A bass-baritone is a high-lying bass that shares certain qualities with the baritone voice type.The term arose in the late 19th century to describe the particular type of voice required to sing three Wagnerian roles: the Dutchman in Der fliegende Holländer, Wotan/Der Wanderer in the Ring Cycle and Hans Sachs in Die Meistersinger von Nürnberg. Wagner labelled these roles as Hoher Bass ("high bass") — see fach for more details.
The bass-baritone voice is distinguished by two attributes. First, it must be capable of singing comfortably in a baritonal tessitura. It must also, however, have the resonant lower range typically associated with the bass. For example, the role of Wotan in Die Walküre covers the range from F at the bottom of the bass clef to F# above middle C, but only infrequently descends beyond the C below middle C. Bass-baritones are typically divided into two separate categories: lyric bass-baritone and dramatic bass-baritone.
The term bass-baritone is roughly synonymous with the Italian term basso cantante; for example, in Verdi, Philip II in Don Carlos is usually taken by a bass-baritone, while Ferrando in Il Trovatore is sung by a true bass—though the two roles' ranges are very similar. In Debussy's Pelléas et Mélisande the lower baritone role of Golaud is a bass-baritone, sitting between Pelleas (high baritone) and Arkel (bass). See fach for more. Much of the oratorio repertoire, from Handel's Messiah to Mendelssohn's Elijah is best suited to a bass-baritone with the ability to combine a rich, dark tone with a smooth high-lying cantabile line. Many of the Mozart baritone roles such as Don Giovanni, Figaro and Gugliemo — composed before the term "baritone" gained currency — are typically played by a bass-baritone.
Bass-baritone is a voice with the resonant low notes of the typical bass but with the ability to sing in a baritonal tessitura. Sometimes it also refers to a voice with a range and tone somewhere between a bass and a baritone. The bass-baritone's required range can vary tremendously based on the role, with some less demanding than others. Many bass-baritones venture into the baritone repertoire, like Friedrich Schorr, George London, James Morris and Bryn Terfel.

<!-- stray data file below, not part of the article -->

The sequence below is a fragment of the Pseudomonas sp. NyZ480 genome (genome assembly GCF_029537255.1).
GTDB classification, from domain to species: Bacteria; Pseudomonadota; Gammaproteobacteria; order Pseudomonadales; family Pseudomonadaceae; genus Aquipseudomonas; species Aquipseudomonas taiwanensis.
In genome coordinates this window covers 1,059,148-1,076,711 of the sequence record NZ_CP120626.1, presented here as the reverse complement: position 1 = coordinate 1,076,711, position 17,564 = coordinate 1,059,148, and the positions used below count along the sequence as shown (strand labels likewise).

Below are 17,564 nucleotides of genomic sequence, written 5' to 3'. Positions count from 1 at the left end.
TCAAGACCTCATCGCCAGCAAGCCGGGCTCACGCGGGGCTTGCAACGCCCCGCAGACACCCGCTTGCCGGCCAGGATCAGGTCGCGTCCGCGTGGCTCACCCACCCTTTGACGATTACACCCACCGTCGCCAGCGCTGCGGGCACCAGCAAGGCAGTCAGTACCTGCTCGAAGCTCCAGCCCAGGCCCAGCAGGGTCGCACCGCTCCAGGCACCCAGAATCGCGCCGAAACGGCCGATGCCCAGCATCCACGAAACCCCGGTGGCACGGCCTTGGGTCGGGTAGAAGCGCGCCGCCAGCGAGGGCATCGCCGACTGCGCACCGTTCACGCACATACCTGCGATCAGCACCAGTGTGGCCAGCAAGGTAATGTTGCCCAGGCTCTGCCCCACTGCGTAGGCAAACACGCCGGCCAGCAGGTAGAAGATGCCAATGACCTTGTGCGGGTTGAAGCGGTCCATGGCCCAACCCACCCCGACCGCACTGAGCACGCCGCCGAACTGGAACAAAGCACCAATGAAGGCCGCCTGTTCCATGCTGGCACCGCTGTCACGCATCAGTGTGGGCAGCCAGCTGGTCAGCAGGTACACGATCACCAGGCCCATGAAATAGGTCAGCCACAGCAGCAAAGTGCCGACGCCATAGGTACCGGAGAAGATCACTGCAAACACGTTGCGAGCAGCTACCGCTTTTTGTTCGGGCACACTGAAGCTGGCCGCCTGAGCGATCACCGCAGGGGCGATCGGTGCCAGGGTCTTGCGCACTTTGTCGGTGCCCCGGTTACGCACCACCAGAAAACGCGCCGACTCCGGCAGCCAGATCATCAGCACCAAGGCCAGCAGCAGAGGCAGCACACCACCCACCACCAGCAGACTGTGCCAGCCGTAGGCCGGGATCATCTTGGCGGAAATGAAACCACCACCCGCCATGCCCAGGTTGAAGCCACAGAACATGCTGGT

The following are more often performed by high basses as opposed to lower baritones.
Trial By Jury: Usher
The Sorcerer: Sir Marmaduke Pointdextre
HMS Pinafore: Dick Deadeye
The Pirates of Penzance: The Pirate King
Patience: Colonel Calverley
Princess Ida: King Hildebrand, Arac, Guron
The Mikado: The Mikado of Japan
Ruddigore: Sir Roderic Murgatroyd, Sir Despard Murgatroyd
The Yeomen of the Guard: Sergeant Meryll, Wilfred Shadbolt
The Gondoliers: Don Alhambra del Bolero
Note: These singers can be considered basses, not bass-baritones, because of their main repertory and voice color.
A bass-baritone is a male singer whose voice is quite low, like a deep baritone, but not quite as low as really deep bass. People started to describe some singers as "bass-baritones" in the 19th century, particularly when the composer Richard Wagner wrote operas which needed singers with that kind of heroic voice. Wagner's roles for bass-baritone include: the Dutchman in Der fliegende Holländer, Wotan/Der Wanderer in the Ring Cycle and Hans Sachs in Die Meistersinger von Nürnberg. Wagner called these roles Hoher Bass ("high bass").
Famous singers who have been, or are, described as bass-baritone include Hans Hotter, José van Dam, Thomas Quasthoff, Friedrich Schnorr, John Shirley-Quirk, Bryn Terfel and Willard White.